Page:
Committee report: applicable principles when considering JR based on wording of the officer’s report

From:  Miles v Tonbridge and Mallings Borough Council [2020] EWHC 1608 (Admin)

 page 1110H to 1111B in R v. Selby DC ex parte Oxton Farms [2017] PTSR 1103:

“The report by a planning officer to his committee is not and is not intended to provide a learned disquisition of relevant legal principles or to repeat each and every detail of the relevant facts to members of the committee who are responsible for the decision and who are entitled to use their local knowledge to reach it. The report is therefore not susceptible to textual analysis appropriate to the construction of a statute or the directions provided by a judge when summing a case up to the jury.

From time to time there will no doubt be cases when judicial review is granted on the basis of what is or is not contained in the planning officer’s report. This reflects no more than the court’s conclusion in the particular circumstances of the case before it. In my judgment an application for judicial review based on criticisms on the planning officer’s report will not normally begin to merit consideration unless the overall effect of the report significantly misleads the committee about material matters which thereafter are left uncorrected at the meeting of the planning committee before the relevant decision is taken.”

    1. The Oxton Farms approach has been reiterated in more recent cases, including R (Watermead Parish Council) v. Aylesbury Vale DC [2017] EWCA Civ 152. At paragraph 22 Lindblom LJ stated:

“22 The law that applies to planning officers’ reports to committee is well established and clear. Such reports ought not to be read with undue rigour, but with reasonable benevolence, and bearing in mind that they are written for councillors with local knowledge: see the judgment of Baroness Hale of Richmond JSC in R (Morge) v Hampshire County Council [2011] PTSR 337, para 36 and the judgment of Sullivan J in R v Mendip District Council, Ex p Fabre [2017] PTSR 1112, 1120. The question for the court will always be whether, on a fair reading of his report as a whole, the officer has significantly misled the members on a matter bearing upon their decision, and the error goes uncorrected before the decision is made. Minor mistakes may be excused. It is only if the advice is such as to misdirect the members in a serious way-for example, by failing to draw their attention to considerations material to their decision or bringing into account considerations that are immaterial, or misinforming them about relevant facts, or providing them with a false understanding of relevant planning policy-that the court will be able to conclude that their decision was rendered unlawful by the advice they were given. ..”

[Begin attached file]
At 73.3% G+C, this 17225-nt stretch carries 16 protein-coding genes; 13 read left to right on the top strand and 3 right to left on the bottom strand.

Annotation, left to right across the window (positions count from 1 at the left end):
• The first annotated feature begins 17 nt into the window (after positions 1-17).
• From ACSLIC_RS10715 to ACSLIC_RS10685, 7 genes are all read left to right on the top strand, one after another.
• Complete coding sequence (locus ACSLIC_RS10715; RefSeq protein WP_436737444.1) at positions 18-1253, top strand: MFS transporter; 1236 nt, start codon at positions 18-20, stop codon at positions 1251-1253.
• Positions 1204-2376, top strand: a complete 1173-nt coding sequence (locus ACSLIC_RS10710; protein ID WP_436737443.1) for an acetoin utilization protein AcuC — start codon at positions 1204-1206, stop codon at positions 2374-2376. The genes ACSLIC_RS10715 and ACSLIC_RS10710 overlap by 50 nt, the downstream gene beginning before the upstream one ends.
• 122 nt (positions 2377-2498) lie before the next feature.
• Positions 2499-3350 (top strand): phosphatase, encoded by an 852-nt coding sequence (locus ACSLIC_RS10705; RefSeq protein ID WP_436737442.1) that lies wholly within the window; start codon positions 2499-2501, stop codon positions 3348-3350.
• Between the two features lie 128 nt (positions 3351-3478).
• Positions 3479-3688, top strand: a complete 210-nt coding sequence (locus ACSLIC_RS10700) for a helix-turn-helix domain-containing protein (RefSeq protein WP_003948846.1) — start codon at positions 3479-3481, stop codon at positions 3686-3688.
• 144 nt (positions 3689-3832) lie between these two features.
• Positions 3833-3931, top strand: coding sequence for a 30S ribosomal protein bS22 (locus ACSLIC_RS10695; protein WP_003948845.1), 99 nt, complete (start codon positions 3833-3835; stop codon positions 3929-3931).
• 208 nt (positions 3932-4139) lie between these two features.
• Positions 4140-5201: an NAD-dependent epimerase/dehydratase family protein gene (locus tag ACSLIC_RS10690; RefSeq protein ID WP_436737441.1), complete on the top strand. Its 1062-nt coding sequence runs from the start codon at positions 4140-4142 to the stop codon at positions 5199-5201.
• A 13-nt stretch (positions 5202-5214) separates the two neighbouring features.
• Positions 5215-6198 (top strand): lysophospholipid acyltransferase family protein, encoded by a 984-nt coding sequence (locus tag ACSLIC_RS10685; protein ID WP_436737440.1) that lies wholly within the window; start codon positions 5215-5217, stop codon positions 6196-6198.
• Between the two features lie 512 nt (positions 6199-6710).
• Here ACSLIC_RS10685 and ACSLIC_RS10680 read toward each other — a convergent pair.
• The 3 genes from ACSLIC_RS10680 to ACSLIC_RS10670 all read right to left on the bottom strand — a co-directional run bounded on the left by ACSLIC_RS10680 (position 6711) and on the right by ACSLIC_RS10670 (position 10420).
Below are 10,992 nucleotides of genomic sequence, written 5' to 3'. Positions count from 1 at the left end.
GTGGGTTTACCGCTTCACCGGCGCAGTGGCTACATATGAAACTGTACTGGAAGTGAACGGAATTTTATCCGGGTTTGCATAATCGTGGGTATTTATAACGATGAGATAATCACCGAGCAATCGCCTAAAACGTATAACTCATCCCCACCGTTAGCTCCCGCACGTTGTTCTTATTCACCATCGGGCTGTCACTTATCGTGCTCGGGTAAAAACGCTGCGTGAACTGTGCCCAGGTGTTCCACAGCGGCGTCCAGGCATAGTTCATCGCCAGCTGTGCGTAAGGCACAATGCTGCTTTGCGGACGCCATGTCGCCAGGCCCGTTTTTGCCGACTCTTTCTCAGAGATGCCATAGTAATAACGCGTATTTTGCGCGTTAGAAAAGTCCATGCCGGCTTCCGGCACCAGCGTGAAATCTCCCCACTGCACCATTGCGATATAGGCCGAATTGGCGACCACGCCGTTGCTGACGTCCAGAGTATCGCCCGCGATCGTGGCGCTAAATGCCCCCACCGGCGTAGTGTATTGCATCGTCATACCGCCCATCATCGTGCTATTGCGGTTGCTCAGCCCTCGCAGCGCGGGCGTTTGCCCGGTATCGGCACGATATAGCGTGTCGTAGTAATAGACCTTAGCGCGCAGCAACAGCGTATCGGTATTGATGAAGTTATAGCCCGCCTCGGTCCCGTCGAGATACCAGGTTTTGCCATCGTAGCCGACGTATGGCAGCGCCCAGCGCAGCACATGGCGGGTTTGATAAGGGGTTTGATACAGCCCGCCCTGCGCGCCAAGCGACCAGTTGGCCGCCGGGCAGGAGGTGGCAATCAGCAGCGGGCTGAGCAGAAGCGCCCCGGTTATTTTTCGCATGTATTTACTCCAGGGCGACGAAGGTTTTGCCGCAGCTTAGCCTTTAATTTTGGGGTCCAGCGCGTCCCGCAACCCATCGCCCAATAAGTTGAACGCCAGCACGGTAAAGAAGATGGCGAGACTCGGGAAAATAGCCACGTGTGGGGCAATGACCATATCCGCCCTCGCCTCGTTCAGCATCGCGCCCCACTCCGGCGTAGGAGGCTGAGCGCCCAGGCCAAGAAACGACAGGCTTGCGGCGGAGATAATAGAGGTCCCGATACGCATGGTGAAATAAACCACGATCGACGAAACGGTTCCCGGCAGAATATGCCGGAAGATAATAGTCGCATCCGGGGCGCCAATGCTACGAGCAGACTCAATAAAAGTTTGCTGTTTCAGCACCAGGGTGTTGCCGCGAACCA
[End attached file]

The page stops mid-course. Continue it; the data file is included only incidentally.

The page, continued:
R. (on the application of Jayes) v Flintshire CC [2017] EWHC 874   

R v. Poole Borough Council ex parte Beebee [1991] JPL 643 

Oxton Farms v. Selby District Council [1997] EWCA Civ 4004:  

Woolverstone Parish Council v Babergh DC Queen’s Bench Division (Administrative Court), 21 July 201

 R v Mendip District Council ex parte Fabre, (2000) 80 P&CR 500 

 R (Morge) v Hampshire County Council [2011] UKSC 2 at 36:

R (Zurich Assurance Limited t/a Threadneedle Property Investments) v North Lincolnshire Council [2012] EWHC 3708 (Admin) at [15]

R (Milton (Peterborough) Estates Company) t/a Fitzwilliam (Malton) Estate v Rydale District Council [2015] EWHC 1948 (Admin) .

(Luton Borough Council) v Central Bedfordshire Council [2014] EWHC 4325

R (on the application of Siraj) v Kirkless Metropolitan Borough Council [2010] EWCA Civ 1286

Travis Perkins (Properties) Limited v Westminster City Council [2017] EWHC 2738 (Admin)

Leave a Reply

Your email address will not be published.

I accept that my given data and my IP address is sent to a server in the USA only for the purpose of spam prevention through the Akismet program.More information on Akismet and GDPR.